You can add one more notch to the list of fine performances by Nicole Kidman. A star yes, but also through-and-through an accomplished actress In Rabbit Hole, she again delivers; showcasing depth, restrained emotion, and channeling all the inner angst you’d expect from a mother dealing with loss. She’s stoic alright, but that doesn’t mean there aren’t tears.
Based on a play written by playwright David Lindsay-Abaire (who also wrote the screenplay) which I’ve seen twice this year (Palo Alto Players, Coastal Rep) I was anxious to see how this tremendous piece would work on film. Turns out, exceptionally well. And as expected there are some changes to the script, mostly to settings. More on that in a future article.
Grieving and coping with loss are highly personal processes, and surely un-decipherable. We are human, and each of us different. In Rabbit Hole, a devastating event threatens to shatter a family. It’s really a journey of hope, and how each of us find ways — however painful — to make it through to the next day. Food here plays a prominent theme: pound-cake, cupcakes, lemon drop cookies, and even, fruit roll-ups.
As the grieving couple mourning the loss of their son in an accident, Nicole Kidman as Becca and Aaron Eckhart as Howie Corbett deliver subtle performances, and avoid reaching for after-school melodrama. Both develop external relationships that could help them find their way back to a normal life. Maybe.
A young boy (Miles Teller), who likes writing science fiction stories, has something to say to Becca, but the words are hard to come by. Interestingly — and one of my favorite aspects of the script — Kidman’s character turns to science, shunning the local therapy group, with their incessant “God talk.”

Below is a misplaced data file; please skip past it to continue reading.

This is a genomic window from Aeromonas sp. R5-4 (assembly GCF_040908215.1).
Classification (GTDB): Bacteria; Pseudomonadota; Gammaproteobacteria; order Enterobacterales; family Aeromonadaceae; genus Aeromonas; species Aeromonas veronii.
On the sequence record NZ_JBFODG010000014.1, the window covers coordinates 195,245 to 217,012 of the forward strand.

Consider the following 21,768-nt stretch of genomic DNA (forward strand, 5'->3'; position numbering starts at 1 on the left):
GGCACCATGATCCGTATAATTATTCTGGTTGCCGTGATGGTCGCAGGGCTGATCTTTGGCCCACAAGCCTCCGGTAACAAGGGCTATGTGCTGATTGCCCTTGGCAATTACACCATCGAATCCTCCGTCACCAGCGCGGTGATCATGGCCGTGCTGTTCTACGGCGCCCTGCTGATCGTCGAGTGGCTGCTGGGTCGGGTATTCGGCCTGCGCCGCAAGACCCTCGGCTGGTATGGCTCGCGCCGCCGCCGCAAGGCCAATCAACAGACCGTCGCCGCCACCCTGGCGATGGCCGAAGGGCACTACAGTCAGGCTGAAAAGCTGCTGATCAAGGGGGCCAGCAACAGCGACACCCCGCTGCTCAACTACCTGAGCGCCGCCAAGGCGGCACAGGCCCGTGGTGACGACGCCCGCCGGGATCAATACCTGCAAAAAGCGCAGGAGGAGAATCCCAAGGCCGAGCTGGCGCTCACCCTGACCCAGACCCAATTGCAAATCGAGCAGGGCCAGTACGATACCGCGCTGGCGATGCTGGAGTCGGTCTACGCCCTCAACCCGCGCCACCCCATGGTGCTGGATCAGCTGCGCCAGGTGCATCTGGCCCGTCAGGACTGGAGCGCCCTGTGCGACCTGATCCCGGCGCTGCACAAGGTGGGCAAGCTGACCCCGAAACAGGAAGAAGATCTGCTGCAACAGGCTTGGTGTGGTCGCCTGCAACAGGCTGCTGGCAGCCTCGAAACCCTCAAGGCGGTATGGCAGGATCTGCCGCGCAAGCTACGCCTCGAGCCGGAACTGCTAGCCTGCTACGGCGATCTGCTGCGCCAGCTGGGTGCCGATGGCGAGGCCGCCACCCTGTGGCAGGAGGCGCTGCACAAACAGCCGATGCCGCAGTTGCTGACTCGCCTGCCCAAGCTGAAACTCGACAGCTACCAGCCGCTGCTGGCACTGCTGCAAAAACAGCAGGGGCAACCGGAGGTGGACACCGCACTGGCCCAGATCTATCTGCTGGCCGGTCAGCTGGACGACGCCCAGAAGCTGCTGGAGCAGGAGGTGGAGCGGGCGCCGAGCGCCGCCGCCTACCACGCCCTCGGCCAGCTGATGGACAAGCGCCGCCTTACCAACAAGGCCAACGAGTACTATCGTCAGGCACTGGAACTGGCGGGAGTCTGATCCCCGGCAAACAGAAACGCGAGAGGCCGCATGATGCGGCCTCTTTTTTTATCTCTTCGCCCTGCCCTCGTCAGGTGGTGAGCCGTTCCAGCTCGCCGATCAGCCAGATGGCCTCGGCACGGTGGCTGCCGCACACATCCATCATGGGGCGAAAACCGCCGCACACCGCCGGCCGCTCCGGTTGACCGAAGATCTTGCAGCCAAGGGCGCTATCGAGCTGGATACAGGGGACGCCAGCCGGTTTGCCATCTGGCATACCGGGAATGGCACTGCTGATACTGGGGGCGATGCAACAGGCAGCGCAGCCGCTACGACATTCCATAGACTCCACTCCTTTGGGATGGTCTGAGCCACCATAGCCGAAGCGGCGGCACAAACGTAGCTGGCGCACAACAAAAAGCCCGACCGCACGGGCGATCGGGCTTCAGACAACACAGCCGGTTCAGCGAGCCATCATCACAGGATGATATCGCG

Sandra Oh is well cast in a supporting role that adds some laughs, and a dollop of sadness; another life spiraling downward, but for different reasons. Dianne Wiest also has a small, but pivotal role as the mother. Just like the play, she’s given some of the best lines during some light-hearted scenes. At the bowling alley, on one of her favorite topics, the Kennedys, “It’s a shame. All those beautiful people falling from the sky.”
Director John Cameron Mitchell was in attendance at the screening (during the Mill Valley Film Festival) and received an ovation later, just before he stepped on stage to talk about the film. His camera and framing are delicate, “letting the actors do the work.” It contrasts nicely with some of the handheld work that later accentuates rage and frustration. An aside, I thought the guy was about 30. A quick check on IMDB reveals he’s in his mid-40s. Pass me the tonic.
Rabbit Hole is the kind of film (and play) that I’d like to see produced more often. Devoid of cliches, it instead takes time to reveal layer after layer of melancholy, but also hope and perseverance; Hollywood action and neat ending this is not. Here we see bits and pieces of ourselves, regardless if we’ve experienced such tragedy.
4.5 out of 5 stars
Starring Nicole Kidman, Aaron Eckhart, Sandra Oh, Dianne Wiest
Directed by John Cameron Mitchell
Good news! You can see Rabbit Hole at the Napa Valley Film Festival (NVFF). Organizers have announced that the film will be included as part of the NVFF launch celebration taking place next month (details + interview). The three-day event is a preview of the new NVFF coming in November 2011.